a shot from our Christmas Eve service last year–a most excellent service.

Excellence honours God and inspires people.

This nugget of wisdom helped fuel the seeker-sensitive movement and these days it seems more popular than ever! I’ve been a part of some great organizations that affirmed this value, and leveraged it to do some great work with some really great people. But honestly this value statement has always made me a bit uncomfortable.

It can manifest itself in the belief among Christian artists that we should be “better” than “the world” at things like songwriting, film-making and laser-light shows. The conversation plays out something like this: Continue Reading…

Feeling Time

Jared Taylor —  October 20, 2014 — Leave a comment

Tele Time

It’s hard to overstate the importance of time in music. On a macro level, time is about tempo: how fast or slow is a song and are we following it. But on the micro level, we can talk about something called “time feel”: the subtle way musicians interpret time as they subdivide beats.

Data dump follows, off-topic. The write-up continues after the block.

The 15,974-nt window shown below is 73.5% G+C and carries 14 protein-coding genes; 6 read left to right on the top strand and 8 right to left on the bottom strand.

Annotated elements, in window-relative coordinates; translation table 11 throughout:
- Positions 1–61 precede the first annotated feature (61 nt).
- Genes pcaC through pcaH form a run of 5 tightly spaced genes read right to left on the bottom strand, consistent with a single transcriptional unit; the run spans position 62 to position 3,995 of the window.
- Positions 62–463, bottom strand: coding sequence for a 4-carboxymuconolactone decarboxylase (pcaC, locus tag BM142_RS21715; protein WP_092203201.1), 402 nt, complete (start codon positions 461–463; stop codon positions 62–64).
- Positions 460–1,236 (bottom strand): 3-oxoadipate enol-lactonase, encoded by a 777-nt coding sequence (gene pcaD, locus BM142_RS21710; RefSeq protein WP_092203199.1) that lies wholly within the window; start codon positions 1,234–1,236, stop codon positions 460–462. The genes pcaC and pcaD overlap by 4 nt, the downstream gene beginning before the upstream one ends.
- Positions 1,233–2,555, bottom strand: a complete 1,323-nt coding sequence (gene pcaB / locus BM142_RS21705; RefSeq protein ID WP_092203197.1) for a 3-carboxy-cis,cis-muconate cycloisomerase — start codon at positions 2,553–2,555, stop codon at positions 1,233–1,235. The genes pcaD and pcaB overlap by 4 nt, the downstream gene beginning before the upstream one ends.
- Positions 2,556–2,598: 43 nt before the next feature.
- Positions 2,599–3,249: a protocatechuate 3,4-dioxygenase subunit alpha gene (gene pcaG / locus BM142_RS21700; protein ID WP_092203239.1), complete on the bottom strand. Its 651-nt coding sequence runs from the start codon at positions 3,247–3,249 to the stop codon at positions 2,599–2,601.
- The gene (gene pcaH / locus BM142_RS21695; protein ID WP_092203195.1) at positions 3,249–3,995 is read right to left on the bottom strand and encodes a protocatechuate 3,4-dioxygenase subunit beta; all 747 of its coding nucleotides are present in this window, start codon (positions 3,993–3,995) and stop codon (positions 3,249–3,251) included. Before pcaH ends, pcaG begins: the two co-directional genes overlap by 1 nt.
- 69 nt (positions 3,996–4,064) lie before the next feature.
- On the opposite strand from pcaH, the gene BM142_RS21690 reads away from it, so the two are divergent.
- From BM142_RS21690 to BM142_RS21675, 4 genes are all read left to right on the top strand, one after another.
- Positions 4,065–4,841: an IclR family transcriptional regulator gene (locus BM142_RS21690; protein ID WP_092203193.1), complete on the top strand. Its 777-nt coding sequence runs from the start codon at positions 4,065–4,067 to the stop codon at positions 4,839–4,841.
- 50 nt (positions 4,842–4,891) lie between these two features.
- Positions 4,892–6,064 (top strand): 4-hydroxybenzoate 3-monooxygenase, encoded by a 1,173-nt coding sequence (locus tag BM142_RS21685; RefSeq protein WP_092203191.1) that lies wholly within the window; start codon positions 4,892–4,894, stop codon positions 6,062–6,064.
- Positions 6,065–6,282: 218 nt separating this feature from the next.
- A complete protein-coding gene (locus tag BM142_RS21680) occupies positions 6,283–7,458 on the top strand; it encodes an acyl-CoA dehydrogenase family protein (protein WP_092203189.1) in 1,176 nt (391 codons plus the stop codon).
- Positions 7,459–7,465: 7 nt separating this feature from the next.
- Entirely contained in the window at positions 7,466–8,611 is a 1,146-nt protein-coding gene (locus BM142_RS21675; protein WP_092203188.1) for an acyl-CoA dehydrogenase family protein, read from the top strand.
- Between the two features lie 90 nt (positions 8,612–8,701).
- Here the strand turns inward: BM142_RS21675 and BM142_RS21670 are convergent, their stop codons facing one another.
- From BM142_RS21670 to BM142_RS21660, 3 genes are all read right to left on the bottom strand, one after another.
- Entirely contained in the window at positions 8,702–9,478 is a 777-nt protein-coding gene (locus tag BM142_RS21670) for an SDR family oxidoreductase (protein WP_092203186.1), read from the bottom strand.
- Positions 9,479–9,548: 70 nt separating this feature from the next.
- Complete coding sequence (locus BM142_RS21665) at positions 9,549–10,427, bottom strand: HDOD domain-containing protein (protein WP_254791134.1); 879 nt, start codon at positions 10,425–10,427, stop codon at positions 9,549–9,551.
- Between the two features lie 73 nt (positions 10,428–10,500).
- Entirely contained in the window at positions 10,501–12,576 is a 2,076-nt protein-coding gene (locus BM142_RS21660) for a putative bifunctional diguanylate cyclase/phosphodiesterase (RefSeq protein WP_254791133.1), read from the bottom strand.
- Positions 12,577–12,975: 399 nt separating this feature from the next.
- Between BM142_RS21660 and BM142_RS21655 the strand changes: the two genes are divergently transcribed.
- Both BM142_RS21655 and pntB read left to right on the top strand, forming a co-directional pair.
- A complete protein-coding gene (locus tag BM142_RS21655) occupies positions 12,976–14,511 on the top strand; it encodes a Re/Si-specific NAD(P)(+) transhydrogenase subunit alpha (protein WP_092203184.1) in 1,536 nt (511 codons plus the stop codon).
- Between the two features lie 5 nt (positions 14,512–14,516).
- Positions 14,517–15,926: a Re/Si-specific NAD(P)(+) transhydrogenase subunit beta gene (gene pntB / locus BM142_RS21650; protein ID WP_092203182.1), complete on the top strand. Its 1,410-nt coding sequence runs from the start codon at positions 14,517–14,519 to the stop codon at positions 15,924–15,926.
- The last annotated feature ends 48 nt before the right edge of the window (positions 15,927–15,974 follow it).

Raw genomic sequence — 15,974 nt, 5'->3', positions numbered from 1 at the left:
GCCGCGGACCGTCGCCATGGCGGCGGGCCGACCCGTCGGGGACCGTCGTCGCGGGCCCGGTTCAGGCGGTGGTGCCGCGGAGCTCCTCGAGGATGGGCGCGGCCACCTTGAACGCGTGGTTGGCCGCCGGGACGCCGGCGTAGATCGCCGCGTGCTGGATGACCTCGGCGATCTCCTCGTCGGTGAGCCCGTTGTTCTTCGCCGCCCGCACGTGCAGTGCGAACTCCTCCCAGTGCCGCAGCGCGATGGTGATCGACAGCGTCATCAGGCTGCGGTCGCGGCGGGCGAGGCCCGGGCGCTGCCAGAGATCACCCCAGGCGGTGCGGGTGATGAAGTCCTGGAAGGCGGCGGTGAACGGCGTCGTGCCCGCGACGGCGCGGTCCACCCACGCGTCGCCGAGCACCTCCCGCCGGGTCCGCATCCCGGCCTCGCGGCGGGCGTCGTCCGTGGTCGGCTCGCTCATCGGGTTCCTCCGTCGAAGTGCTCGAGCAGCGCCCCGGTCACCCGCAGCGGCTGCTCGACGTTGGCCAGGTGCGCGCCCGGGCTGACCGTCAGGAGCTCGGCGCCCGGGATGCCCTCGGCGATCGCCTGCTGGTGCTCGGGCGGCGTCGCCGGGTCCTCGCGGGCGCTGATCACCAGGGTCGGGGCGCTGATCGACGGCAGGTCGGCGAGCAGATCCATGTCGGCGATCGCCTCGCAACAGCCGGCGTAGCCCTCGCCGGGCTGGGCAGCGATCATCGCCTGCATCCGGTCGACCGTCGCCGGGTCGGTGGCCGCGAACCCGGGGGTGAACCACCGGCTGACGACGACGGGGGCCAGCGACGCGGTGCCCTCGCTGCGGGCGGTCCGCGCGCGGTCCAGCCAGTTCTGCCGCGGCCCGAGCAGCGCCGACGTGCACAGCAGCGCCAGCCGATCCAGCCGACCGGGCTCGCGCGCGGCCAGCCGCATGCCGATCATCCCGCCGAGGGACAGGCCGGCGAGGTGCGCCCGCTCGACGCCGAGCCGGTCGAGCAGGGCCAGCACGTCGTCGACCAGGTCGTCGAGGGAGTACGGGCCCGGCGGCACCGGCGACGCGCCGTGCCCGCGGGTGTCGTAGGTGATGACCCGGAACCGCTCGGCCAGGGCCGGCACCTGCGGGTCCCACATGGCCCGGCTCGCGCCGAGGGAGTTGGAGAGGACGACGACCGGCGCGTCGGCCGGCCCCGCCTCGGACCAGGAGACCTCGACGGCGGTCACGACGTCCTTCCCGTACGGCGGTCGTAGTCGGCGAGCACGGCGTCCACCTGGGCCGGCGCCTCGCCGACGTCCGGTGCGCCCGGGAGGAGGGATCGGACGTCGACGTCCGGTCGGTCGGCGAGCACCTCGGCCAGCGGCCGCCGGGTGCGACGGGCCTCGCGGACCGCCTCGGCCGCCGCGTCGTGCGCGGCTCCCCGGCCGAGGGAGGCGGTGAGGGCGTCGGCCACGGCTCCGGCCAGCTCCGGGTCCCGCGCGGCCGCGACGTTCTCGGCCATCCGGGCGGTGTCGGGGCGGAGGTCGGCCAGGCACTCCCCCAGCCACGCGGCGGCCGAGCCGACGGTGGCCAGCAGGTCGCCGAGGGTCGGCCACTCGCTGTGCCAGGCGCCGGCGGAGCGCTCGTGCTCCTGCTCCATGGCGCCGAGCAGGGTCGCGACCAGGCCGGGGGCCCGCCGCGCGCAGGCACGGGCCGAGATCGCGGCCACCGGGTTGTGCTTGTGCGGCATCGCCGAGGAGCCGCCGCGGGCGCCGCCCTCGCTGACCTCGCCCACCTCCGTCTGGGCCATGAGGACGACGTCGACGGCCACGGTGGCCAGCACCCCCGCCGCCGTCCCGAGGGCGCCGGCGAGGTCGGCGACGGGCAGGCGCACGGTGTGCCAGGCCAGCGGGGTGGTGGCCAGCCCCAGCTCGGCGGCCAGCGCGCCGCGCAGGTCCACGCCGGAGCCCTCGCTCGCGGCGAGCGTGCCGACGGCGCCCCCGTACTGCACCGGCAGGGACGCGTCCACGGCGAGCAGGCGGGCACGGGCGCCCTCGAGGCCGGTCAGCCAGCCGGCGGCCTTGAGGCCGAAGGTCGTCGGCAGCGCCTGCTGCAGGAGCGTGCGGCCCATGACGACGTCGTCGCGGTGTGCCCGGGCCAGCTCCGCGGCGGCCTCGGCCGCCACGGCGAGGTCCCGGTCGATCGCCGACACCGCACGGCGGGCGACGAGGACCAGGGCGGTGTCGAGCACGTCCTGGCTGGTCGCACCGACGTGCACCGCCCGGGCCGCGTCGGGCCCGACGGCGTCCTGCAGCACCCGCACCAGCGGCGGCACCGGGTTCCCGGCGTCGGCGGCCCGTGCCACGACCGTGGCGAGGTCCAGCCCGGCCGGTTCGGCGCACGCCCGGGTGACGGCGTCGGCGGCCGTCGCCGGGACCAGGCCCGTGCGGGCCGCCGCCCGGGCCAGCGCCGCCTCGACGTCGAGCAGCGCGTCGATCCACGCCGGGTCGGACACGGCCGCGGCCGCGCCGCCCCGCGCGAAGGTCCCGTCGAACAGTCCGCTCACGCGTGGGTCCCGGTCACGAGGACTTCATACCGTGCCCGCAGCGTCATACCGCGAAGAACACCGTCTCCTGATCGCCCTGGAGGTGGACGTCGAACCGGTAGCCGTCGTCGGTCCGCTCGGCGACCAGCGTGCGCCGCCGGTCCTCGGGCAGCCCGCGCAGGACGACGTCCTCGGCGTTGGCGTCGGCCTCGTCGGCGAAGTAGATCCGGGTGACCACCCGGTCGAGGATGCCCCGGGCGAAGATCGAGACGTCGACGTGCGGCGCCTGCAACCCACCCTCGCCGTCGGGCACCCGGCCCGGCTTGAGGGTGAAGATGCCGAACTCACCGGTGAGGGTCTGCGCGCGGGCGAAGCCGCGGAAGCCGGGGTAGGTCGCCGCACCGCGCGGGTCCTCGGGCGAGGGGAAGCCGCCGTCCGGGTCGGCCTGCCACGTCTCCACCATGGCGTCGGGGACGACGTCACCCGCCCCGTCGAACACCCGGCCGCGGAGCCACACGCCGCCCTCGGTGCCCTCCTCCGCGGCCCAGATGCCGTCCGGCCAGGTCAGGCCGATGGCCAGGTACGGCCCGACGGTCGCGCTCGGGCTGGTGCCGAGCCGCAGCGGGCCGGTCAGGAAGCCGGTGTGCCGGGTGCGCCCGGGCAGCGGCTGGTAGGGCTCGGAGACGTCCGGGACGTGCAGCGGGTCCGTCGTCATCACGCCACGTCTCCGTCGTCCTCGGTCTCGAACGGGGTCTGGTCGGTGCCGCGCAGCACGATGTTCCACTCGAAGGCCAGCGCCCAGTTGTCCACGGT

Subdividing beats simply means dividing larger beats into smaller beats. Whole notes can be divided into half notes, then quarters, eighths, sixteenths, thirty-secondths and so on. Mathematically speaking, these subdivisions are very simple to place on a grid. But human beings subdivide beats in our heads, we don’t always do it with flawless mathematical exactness. Subtly and often unconsciously, we push and pull certain beats in a pattern that is repeatable, but hard to deconstruct. Continue Reading…

When it Clicks

Jared Taylor —  October 16, 2014 — Leave a comment

96-bpm

My first guitar teacher and I lasted six months before I broke it off. I wasn’t being challenged, and felt I was learning more from guitar magazines than the guy we were paying every week. If you know me, this will make sense–I needed to know I was learning the correct way. I needed assurance that we were starting from the beginning and taking all the right steps. So we did a bit of homework, bought a classical guitar and a footrest, and I started up with one of the best guitar teachers in the region.